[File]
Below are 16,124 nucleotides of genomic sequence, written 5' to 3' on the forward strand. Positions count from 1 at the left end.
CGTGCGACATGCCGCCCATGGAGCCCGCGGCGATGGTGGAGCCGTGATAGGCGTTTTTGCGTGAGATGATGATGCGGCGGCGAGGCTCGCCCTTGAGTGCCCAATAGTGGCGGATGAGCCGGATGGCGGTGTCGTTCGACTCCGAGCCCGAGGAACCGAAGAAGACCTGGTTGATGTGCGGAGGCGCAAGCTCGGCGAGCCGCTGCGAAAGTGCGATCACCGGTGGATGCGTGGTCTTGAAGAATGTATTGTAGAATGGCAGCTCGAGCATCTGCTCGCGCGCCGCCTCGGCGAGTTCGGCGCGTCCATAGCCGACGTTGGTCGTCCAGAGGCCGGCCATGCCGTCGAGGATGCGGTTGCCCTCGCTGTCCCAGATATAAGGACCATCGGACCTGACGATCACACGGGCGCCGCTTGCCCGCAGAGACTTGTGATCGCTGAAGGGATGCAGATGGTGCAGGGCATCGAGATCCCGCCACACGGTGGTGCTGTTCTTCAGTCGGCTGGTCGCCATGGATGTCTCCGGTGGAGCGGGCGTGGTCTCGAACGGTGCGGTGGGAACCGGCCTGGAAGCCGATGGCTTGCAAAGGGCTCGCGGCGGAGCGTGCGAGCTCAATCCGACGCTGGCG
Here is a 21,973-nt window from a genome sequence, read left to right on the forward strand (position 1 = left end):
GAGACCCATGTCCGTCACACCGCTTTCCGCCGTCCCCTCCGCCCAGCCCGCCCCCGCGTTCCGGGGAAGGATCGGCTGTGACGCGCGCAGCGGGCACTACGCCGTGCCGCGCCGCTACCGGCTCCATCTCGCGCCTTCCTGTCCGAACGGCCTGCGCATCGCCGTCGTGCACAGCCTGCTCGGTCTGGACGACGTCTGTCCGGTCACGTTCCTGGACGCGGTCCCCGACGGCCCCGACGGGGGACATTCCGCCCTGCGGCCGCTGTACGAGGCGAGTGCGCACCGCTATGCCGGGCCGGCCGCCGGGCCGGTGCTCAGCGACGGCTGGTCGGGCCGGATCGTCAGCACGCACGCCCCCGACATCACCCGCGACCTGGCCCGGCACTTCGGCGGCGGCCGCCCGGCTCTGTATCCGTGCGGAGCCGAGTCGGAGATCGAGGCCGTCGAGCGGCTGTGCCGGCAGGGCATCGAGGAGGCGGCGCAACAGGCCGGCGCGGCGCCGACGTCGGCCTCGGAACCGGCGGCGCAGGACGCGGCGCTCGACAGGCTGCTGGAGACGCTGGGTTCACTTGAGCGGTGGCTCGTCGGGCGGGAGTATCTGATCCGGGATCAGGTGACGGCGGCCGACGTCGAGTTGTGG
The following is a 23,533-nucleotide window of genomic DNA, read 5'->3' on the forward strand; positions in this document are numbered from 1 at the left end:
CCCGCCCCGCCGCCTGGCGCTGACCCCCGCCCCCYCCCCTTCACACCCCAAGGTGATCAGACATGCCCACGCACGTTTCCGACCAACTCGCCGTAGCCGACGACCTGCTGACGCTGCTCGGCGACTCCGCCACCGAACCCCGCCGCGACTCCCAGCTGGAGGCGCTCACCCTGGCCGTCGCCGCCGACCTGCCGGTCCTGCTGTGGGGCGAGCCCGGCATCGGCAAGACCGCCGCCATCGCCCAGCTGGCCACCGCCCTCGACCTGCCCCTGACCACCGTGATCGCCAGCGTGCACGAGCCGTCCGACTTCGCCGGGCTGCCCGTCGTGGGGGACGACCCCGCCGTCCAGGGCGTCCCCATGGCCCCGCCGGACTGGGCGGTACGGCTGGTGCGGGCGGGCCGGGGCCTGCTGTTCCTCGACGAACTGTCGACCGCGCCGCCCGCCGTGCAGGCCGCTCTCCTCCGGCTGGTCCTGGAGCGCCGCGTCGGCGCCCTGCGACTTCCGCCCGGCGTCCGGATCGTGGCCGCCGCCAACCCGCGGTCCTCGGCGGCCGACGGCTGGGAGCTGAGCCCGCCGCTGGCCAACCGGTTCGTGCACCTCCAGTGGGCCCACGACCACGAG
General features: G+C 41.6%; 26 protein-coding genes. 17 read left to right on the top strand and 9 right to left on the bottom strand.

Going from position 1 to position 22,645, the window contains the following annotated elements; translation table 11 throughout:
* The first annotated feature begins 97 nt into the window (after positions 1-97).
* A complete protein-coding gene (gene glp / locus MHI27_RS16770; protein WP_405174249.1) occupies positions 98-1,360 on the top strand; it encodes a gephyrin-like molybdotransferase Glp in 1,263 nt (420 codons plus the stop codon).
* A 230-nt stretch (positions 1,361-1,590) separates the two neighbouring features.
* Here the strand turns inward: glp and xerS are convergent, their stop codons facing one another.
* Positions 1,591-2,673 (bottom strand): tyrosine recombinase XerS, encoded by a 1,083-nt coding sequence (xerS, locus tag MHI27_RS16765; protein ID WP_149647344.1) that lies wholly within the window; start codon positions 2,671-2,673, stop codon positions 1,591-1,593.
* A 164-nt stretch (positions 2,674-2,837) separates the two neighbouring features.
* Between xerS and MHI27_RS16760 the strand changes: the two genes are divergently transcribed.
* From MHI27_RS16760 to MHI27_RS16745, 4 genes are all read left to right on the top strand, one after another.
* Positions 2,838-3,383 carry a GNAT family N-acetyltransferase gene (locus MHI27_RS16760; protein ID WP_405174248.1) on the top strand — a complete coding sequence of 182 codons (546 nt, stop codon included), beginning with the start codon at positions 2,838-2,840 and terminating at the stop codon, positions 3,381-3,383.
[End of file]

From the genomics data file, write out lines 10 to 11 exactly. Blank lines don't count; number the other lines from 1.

* A complete protein-coding gene (gene glp / locus MHI27_RS16770; protein WP_405174249.1) occupies positions 98-1,360 on the top strand; it encodes a gephyrin-like molybdotransferase Glp in 1,263 nt (420 codons plus the stop codon).
* A 230-nt stretch (positions 1,361-1,590) separates the two neighbouring features.